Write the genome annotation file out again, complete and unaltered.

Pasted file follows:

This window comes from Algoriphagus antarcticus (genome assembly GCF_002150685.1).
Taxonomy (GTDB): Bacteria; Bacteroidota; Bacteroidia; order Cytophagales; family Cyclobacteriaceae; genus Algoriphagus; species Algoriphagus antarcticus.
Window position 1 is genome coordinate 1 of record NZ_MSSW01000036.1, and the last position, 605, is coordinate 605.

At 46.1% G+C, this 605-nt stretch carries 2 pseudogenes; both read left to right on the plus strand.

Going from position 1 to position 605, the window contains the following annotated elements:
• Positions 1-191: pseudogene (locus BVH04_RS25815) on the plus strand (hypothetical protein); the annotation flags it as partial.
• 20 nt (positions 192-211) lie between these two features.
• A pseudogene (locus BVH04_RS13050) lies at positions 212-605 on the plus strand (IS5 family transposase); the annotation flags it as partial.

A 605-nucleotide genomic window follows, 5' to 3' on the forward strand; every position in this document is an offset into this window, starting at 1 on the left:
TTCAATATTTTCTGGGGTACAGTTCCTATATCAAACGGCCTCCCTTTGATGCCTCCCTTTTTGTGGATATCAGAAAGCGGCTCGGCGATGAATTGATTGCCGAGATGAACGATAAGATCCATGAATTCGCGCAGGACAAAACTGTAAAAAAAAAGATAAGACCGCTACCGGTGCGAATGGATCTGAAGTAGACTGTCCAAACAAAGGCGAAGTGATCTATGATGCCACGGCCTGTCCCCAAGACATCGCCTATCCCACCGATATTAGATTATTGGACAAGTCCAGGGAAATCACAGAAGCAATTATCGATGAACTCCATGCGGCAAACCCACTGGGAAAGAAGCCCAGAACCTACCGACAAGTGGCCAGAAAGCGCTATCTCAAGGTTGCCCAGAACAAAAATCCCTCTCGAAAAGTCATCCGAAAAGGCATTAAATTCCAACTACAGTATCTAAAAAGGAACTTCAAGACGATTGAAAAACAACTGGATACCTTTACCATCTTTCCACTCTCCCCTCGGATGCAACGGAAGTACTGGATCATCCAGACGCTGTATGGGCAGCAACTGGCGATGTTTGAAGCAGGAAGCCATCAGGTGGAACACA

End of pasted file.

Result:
This window comes from Algoriphagus antarcticus (genome assembly GCF_002150685.1).
Taxonomy (GTDB): Bacteria; Bacteroidota; Bacteroidia; order Cytophagales; family Cyclobacteriaceae; genus Algoriphagus; species Algoriphagus antarcticus.
Window position 1 is genome coordinate 1 of record NZ_MSSW01000036.1, and the last position, 605, is coordinate 605.

At 46.1% G+C, this 605-nt stretch carries 2 pseudogenes; both read left to right on the plus strand.

Going from position 1 to position 605, the window contains the following annotated elements:
• Positions 1-191: pseudogene (locus BVH04_RS25815) on the plus strand (hypothetical protein); the annotation flags it as partial.
• 20 nt (positions 192-211) lie between these two features.
• A pseudogene (locus BVH04_RS13050) lies at positions 212-605 on the plus strand (IS5 family transposase); the annotation flags it as partial.

A 605-nucleotide genomic window follows, 5' to 3' on the forward strand; every position in this document is an offset into this window, starting at 1 on the left:
TTCAATATTTTCTGGGGTACAGTTCCTATATCAAACGGCCTCCCTTTGATGCCTCCCTTTTTGTGGATATCAGAAAGCGGCTCGGCGATGAATTGATTGCCGAGATGAACGATAAGATCCATGAATTCGCGCAGGACAAAACTGTAAAAAAAAAGATAAGACCGCTACCGGTGCGAATGGATCTGAAGTAGACTGTCCAAACAAAGGCGAAGTGATCTATGATGCCACGGCCTGTCCCCAAGACATCGCCTATCCCACCGATATTAGATTATTGGACAAGTCCAGGGAAATCACAGAAGCAATTATCGATGAACTCCATGCGGCAAACCCACTGGGAAAGAAGCCCAGAACCTACCGACAAGTGGCCAGAAAGCGCTATCTCAAGGTTGCCCAGAACAAAAATCCCTCTCGAAAAGTCATCCGAAAAGGCATTAAATTCCAACTACAGTATCTAAAAAGGAACTTCAAGACGATTGAAAAACAACTGGATACCTTTACCATCTTTCCACTCTCCCCTCGGATGCAACGGAAGTACTGGATCATCCAGACGCTGTATGGGCAGCAACTGGCGATGTTTGAAGCAGGAAGCCATCAGGTGGAACACA